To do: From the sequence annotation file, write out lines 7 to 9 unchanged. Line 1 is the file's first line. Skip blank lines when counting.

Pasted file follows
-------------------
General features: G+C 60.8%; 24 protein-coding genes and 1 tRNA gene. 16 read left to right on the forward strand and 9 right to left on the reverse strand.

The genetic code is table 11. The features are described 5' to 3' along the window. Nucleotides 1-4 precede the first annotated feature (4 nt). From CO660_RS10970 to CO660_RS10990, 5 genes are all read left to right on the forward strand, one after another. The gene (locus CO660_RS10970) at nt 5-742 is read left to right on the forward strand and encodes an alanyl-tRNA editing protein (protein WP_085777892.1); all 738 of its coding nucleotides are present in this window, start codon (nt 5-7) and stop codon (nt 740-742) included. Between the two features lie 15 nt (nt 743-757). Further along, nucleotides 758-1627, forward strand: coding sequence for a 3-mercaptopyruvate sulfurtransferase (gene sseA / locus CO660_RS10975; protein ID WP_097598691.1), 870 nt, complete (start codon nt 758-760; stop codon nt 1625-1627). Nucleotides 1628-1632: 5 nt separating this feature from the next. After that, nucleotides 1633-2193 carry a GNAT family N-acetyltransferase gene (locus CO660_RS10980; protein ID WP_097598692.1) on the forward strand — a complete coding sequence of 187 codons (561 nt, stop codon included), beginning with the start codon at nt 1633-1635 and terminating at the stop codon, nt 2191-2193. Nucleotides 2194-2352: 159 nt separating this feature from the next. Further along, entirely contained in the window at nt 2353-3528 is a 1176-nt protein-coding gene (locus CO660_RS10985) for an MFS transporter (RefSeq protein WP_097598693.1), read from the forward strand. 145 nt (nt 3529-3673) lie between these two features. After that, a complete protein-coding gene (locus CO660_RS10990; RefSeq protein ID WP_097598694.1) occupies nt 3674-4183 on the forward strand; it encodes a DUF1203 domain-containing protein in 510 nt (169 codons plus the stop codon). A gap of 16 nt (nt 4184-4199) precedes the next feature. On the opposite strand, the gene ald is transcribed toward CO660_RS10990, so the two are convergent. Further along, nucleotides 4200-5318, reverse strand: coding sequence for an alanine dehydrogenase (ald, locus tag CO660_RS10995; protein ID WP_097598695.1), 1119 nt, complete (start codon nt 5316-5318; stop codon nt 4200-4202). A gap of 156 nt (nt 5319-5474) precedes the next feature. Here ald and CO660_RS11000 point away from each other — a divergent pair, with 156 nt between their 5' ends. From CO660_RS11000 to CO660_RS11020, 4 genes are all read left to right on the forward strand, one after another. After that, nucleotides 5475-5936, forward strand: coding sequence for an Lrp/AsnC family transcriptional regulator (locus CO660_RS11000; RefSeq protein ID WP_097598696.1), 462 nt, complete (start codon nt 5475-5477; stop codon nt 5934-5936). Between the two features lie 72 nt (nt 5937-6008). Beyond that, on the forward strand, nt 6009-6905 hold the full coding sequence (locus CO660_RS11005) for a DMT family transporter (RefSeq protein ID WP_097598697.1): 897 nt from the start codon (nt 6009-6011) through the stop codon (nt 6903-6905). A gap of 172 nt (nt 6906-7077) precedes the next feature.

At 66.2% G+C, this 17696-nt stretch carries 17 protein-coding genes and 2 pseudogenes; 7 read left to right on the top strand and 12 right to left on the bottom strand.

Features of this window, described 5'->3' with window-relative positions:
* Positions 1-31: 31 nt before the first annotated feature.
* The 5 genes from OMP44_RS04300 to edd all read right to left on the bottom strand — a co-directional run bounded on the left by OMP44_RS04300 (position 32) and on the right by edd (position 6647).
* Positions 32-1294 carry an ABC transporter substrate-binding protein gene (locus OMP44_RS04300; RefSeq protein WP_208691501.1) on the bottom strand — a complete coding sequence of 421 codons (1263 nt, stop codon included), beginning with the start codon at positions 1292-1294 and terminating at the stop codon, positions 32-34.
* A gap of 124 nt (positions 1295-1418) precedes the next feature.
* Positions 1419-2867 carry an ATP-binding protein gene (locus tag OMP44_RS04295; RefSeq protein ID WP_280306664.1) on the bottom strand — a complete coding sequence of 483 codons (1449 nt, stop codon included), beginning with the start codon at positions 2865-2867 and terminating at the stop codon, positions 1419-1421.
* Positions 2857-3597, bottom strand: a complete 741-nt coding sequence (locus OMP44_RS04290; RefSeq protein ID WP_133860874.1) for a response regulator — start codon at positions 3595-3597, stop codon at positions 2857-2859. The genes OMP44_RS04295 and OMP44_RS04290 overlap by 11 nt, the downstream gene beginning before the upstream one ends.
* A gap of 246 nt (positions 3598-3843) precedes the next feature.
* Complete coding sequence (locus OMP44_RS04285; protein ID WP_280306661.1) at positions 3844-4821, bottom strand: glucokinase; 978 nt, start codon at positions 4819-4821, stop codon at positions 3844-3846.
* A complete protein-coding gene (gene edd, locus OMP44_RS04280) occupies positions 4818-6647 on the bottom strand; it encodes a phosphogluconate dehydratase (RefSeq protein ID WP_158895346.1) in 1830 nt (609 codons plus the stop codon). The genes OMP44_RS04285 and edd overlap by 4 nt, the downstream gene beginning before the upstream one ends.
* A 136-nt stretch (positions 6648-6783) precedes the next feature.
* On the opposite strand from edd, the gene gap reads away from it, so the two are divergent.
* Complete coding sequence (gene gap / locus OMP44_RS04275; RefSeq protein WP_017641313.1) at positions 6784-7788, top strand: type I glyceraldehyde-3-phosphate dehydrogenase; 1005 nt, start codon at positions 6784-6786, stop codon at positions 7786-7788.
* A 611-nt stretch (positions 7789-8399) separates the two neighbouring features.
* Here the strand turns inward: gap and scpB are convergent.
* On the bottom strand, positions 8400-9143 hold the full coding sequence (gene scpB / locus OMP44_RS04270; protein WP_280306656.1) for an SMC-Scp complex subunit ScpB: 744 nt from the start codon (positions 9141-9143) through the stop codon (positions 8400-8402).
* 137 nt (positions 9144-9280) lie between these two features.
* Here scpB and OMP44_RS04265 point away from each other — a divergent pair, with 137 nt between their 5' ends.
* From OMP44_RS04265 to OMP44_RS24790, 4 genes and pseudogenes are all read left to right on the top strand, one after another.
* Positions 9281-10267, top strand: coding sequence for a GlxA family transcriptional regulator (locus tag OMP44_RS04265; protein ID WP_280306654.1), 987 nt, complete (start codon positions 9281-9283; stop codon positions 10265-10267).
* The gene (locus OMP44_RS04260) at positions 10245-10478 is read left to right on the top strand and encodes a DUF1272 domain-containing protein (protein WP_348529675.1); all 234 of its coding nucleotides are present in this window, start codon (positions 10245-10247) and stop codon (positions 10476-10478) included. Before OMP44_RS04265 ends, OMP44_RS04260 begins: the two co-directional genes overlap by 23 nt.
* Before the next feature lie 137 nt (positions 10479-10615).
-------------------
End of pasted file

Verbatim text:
* Positions 32-1294 carry an ABC transporter substrate-binding protein gene (locus OMP44_RS04300; RefSeq protein WP_208691501.1) on the bottom strand — a complete coding sequence of 421 codons (1263 nt, stop codon included), beginning with the start codon at positions 1292-1294 and terminating at the stop codon, positions 32-34.
* A gap of 124 nt (positions 1295-1418) precedes the next feature.
* Positions 1419-2867 carry an ATP-binding protein gene (locus tag OMP44_RS04295; RefSeq protein ID WP_280306664.1) on the bottom strand — a complete coding sequence of 483 codons (1449 nt, stop codon included), beginning with the start codon at positions 2865-2867 and terminating at the stop codon, positions 1419-1421.